31 December 2004

we are alive and well

Hello all!

I'm sorry for not writing sooner! Between the dial-up connection and hotmail's overloaded servers, it took 20 minutes to load the login page. Thank you to everyone who e-mailed in the last couple of days, it's a truly wonderful feeling to load your inbox and see every other message has the subject: ARE YOU OKAY!??!?! I probably won't have a chance to read your messages until I get back to the states on the 4th of January, but thanks to everyone in advance.

The tsunami happened the day we were scheduled to fly out here. We got the news at around 6:45am from my mom. At that time, we only knew that Phuket (the destination for the second half of our trip) had been affected. We had no idea what the extent of the damage would be.

The first half of our trip was a tour of Bangkok. Our guide, Suree, was amazing. In addition to her near encyclopedic knowledge of Thai history, she was able to put a lot of things about the tragedy into perspective.

You have likely read there are around 2,000 confirmed dead in Phuket. Nearly half of these were Swedes. What of the Thai people? In a country like Thailand where nearly two-thirds of the people live in poverty, it is very difficult to take an accurate census. For example, the official population of Bangkok is between 5.5 and 12 million, no one really knows. So, the world news tally of 2,000 dead -and half of them from one western nation- cannot possibly account for Thai losses. Suree also informed us that Phuket accounts for nearly 40% of Thailand's GDP. In addition to being a top international tourist destination, many residents of Phuket made a living through fishing and other agricultural and aquacultural industries.

Interestingly, we were encouraged to continue with our plans to visit Phuket despite the tragedy. We were told our hotel was open and relatively undamaged, but we coudn't imagine drinking cocktails on the beach and having massages when all hands were clearly needed for recovery efforts and there were -literally- bodies washing up on the shore one beach away.

Outside the many temples we visited, massive relief efforts were underway. As Westerners, it was most appropriate for us to donate money (which we did). The Thai people donated anything and everything they could. It was truly inspiring to see people who, by Western standards, have nothing, giving so generously. We later learned that one of the things most deperately needed in the first few days after the wave was western blood. All white tourists were urged to donate at the Red Cross because Asians have a different blood type that whites and not enough white blood was available to treat injured westerners.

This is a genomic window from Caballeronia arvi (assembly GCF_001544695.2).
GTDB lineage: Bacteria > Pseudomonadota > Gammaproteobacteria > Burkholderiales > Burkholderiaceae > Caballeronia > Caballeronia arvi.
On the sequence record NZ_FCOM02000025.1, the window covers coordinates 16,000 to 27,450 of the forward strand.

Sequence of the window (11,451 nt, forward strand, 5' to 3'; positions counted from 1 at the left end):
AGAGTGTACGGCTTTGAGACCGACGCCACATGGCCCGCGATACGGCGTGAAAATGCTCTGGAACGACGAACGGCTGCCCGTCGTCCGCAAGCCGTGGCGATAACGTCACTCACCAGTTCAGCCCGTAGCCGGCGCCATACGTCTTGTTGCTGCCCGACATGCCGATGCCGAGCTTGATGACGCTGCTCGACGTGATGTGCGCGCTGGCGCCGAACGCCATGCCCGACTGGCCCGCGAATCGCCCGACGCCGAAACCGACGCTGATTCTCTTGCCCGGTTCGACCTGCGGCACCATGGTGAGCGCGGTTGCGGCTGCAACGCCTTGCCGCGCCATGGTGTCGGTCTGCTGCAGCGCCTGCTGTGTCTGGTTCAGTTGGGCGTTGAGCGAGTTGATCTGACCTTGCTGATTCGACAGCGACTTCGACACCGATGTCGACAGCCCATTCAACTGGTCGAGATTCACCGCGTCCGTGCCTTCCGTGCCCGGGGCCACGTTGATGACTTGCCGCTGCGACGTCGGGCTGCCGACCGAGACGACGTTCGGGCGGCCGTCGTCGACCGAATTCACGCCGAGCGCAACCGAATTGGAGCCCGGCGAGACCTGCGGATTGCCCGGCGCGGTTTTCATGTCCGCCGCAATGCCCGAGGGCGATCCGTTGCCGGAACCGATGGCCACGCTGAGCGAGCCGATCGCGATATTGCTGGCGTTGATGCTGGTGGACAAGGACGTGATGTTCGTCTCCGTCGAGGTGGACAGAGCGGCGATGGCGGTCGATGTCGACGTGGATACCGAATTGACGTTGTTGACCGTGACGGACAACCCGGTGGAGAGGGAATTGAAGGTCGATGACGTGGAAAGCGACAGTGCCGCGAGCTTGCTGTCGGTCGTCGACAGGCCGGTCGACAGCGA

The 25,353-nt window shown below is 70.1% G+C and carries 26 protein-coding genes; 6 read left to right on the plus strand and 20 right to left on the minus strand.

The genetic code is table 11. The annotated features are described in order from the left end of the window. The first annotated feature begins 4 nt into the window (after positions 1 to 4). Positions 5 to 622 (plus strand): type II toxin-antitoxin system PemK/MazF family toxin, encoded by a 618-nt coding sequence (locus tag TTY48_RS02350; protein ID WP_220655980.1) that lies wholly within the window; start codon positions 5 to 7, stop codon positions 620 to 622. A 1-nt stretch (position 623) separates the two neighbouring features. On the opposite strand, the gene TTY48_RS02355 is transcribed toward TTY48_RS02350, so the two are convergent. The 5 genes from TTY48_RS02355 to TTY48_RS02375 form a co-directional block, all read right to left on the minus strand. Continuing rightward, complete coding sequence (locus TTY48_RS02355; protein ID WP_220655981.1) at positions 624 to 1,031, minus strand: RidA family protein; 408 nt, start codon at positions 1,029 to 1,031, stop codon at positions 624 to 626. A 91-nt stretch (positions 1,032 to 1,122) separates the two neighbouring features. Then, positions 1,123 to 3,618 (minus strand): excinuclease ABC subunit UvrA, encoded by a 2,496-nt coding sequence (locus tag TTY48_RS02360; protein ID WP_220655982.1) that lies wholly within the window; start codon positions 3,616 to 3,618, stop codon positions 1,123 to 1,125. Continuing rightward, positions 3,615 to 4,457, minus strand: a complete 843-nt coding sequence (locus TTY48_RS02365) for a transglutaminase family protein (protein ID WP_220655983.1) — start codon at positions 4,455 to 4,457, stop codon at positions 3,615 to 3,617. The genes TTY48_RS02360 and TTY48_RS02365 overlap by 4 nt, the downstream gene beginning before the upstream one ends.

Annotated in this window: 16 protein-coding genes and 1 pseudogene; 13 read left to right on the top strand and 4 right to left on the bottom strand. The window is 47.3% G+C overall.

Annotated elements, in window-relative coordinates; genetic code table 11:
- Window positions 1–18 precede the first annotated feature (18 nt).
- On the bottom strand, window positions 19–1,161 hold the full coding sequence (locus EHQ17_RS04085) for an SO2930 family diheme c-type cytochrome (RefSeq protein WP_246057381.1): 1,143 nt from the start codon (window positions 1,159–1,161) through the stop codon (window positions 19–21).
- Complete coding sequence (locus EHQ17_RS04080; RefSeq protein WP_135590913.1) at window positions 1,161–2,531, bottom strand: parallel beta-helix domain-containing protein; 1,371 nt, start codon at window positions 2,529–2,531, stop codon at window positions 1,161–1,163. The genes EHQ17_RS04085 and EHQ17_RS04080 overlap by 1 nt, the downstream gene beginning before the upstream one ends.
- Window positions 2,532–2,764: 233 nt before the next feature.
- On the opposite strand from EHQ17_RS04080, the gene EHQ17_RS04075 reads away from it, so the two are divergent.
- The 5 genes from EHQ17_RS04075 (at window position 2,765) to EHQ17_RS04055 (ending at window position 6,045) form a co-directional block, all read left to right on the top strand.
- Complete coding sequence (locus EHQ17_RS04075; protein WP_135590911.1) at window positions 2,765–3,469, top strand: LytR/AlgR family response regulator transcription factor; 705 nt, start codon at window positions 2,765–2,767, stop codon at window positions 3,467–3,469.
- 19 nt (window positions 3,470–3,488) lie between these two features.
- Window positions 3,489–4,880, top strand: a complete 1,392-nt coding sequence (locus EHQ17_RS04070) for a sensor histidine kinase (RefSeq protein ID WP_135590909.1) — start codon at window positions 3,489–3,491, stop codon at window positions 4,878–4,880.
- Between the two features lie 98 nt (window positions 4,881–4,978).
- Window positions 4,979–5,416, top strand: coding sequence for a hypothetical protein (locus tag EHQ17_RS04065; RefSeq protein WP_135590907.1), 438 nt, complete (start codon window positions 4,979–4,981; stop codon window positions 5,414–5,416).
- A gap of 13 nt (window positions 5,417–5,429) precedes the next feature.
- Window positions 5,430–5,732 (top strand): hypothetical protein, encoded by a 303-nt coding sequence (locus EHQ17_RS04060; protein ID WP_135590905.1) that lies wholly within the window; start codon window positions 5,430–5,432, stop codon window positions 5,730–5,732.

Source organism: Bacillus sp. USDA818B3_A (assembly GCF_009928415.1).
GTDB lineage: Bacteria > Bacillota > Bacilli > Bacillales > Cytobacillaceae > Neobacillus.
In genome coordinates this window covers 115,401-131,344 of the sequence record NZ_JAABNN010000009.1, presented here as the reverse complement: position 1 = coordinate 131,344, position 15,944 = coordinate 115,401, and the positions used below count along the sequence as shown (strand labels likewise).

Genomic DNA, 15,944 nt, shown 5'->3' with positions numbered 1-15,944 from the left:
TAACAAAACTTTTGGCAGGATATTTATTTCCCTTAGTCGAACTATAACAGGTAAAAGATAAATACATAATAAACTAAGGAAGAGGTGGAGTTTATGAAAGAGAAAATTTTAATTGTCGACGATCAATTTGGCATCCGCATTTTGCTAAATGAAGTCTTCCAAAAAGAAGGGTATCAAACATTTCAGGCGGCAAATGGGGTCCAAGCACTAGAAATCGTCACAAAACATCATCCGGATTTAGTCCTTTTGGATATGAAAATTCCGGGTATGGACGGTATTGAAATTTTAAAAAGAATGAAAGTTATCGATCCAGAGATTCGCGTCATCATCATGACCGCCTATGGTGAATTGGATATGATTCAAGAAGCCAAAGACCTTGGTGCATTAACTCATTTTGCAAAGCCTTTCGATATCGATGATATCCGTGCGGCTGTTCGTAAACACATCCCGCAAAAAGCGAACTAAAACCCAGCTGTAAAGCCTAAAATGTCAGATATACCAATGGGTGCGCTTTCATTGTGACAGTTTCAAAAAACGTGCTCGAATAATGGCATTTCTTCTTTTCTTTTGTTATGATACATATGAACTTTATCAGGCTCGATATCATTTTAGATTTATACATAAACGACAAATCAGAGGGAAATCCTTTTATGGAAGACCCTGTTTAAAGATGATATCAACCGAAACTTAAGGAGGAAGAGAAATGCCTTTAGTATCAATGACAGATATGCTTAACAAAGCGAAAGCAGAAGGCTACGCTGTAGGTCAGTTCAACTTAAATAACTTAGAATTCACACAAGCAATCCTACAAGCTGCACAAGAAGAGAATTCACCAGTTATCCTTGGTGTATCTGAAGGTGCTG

So, after 5 days in Bangkok, we are now in the Jomtien Beach area of Pattaya, Thailand and the contrast is dramatic. The sex trade here is far and away the #1 industry and, I have to say, I find the drunken revelry here very unsettling. Pattaya was the only beach area available as Thailand is already packed this time of year with Europeans, Chinese and Russians. We are going down to the beach later to try and relax under some palm trees, but, to be completely honest I would rather be back in the sober reality of Bangkok. Still, tomorrow we have some diving scheduled and I hope that will at last give me a positive impression of this place.

Speaking of diving, we saw some footage of divers who were underwater when the tsunami hit. When I first saw the footage, I thought the images were topside and that I was looking at a tornado. The image was very grey as if it was twlight and debris swirled around the screen. Then the camera cut to the divers clinging to rocks on the bottom while the current rushed past them.

As it turned out, the tsunami hit Thailand only 30 minutes after the quake. Local time was 10am and there was really no way for people to know what was about to happen. People we spoke with describe the tide receeding from the shore nearly 100 meters (300 feet) just before two waves 5-10 meters high came rushing to the shore.

Well, this e-mail is getting kind of long so I should wrap it up. It's been a very interesting trip so far and we've had some enjoyable experiences that I will write about in a later e-mail. I do want to leave you with one last bit of info from our guide.

Tourism is Thailand's #1 industry overall. At the end of 2004, Thailand was only just recovering from the effects of 9/11, SARS, and the bird flu. It is an amazing and beautiful country and the people couldn't be nicer. Suree politely expressed concern that the western media's reporting would keep people from coming to Thailand as it had so many times before. Often, it seems, the west hears of a problem in one region of a particular country and writes off the region as a whole.

It would really be a shame for the kind and generous people of Thailand to suffer lingering economic strife due to negative publicity, so if anyone asks about Thailand, please tell them I would highly recommend Thailand as a destination. Eventually I will write/ send pictures of some of the amazing things we've seen.

Take care and thanks again,